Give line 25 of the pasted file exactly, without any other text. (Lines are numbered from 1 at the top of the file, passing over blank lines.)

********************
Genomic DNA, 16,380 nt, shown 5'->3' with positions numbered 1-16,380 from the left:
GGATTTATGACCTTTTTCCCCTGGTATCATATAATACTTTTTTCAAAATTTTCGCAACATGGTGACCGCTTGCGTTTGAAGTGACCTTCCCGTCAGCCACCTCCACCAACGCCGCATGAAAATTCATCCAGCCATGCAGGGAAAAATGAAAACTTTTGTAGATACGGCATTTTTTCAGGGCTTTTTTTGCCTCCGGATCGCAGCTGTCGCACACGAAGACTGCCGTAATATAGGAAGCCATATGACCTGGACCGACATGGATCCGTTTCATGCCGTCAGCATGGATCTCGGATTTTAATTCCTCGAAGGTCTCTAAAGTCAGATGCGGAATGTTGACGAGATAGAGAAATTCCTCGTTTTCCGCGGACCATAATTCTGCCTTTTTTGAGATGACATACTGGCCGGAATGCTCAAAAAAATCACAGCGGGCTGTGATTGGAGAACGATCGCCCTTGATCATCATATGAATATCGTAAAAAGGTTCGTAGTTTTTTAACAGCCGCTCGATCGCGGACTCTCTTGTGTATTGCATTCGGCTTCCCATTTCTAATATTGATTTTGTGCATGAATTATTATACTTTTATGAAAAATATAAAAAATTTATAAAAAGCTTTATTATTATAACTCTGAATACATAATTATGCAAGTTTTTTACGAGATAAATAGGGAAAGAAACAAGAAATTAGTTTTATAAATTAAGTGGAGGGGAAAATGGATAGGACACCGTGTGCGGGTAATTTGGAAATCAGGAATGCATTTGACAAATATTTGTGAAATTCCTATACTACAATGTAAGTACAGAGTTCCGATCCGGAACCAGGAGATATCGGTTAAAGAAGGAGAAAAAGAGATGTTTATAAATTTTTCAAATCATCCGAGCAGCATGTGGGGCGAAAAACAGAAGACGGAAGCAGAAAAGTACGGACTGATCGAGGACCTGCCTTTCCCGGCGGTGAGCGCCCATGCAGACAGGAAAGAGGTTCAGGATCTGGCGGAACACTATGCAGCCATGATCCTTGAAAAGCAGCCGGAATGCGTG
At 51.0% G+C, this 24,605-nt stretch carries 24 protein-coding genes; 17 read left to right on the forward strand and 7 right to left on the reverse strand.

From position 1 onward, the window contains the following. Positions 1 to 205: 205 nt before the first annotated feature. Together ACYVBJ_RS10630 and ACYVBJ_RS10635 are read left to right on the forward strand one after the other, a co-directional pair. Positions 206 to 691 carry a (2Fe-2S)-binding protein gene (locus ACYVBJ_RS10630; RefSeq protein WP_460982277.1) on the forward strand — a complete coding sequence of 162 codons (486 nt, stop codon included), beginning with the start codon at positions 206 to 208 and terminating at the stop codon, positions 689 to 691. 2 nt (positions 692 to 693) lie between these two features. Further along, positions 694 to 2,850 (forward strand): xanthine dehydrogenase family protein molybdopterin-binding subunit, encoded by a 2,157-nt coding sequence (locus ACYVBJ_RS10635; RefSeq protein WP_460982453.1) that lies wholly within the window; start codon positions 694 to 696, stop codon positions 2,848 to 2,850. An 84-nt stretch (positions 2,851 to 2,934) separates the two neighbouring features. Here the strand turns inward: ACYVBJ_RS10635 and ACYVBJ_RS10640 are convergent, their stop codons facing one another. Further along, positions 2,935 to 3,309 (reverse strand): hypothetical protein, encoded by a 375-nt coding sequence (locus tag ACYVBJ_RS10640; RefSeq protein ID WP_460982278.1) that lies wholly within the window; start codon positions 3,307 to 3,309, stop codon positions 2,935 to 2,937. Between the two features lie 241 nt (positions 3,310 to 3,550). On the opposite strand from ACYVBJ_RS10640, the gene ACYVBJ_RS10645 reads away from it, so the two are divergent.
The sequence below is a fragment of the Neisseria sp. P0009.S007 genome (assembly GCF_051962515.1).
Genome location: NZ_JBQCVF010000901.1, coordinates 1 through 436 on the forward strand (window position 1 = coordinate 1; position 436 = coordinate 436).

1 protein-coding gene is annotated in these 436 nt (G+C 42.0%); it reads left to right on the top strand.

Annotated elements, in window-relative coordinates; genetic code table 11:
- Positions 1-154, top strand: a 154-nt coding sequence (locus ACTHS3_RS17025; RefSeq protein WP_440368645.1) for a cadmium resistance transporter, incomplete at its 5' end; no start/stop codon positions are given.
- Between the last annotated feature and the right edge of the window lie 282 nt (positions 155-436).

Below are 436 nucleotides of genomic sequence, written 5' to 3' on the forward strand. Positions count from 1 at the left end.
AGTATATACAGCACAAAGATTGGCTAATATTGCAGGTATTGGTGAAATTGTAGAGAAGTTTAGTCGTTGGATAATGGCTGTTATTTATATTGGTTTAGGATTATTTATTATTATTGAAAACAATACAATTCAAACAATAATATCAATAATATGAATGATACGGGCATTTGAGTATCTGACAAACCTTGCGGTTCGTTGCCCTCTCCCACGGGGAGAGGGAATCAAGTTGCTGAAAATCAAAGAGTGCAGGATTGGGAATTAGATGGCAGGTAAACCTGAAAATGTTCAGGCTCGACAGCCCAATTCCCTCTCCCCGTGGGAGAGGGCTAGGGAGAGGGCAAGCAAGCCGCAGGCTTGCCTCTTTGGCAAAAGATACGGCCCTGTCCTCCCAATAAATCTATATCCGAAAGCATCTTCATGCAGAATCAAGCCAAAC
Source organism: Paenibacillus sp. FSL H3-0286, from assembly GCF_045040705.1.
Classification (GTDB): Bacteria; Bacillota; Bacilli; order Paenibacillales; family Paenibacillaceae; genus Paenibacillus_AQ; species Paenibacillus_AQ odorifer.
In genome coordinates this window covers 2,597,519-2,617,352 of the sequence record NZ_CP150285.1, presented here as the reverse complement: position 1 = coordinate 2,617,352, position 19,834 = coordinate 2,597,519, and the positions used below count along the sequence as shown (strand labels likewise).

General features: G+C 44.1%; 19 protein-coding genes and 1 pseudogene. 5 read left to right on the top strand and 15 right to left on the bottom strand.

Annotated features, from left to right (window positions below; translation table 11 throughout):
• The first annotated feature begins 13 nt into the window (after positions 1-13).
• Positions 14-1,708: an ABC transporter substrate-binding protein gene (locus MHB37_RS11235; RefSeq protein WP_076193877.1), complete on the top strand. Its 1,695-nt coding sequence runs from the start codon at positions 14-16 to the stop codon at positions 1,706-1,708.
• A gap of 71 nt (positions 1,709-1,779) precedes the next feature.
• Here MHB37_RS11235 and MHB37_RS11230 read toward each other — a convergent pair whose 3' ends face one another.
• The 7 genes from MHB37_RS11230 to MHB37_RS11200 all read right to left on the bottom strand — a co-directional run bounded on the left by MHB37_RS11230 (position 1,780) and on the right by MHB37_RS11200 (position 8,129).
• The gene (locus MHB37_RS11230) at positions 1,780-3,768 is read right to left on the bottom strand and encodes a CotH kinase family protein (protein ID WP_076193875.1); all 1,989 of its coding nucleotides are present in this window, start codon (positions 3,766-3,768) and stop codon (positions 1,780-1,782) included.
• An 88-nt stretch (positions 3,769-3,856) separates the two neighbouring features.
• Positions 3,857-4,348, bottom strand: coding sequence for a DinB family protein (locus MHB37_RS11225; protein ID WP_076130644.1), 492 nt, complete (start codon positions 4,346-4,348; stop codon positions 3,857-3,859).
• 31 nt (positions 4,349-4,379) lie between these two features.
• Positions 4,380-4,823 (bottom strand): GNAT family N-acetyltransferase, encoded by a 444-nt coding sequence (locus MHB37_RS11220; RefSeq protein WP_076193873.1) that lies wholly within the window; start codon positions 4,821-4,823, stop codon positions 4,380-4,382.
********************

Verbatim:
• Positions 3,857-4,348, bottom strand: coding sequence for a DinB family protein (locus MHB37_RS11225; protein ID WP_076130644.1), 492 nt, complete (start codon positions 4,346-4,348; stop codon positions 3,857-3,859).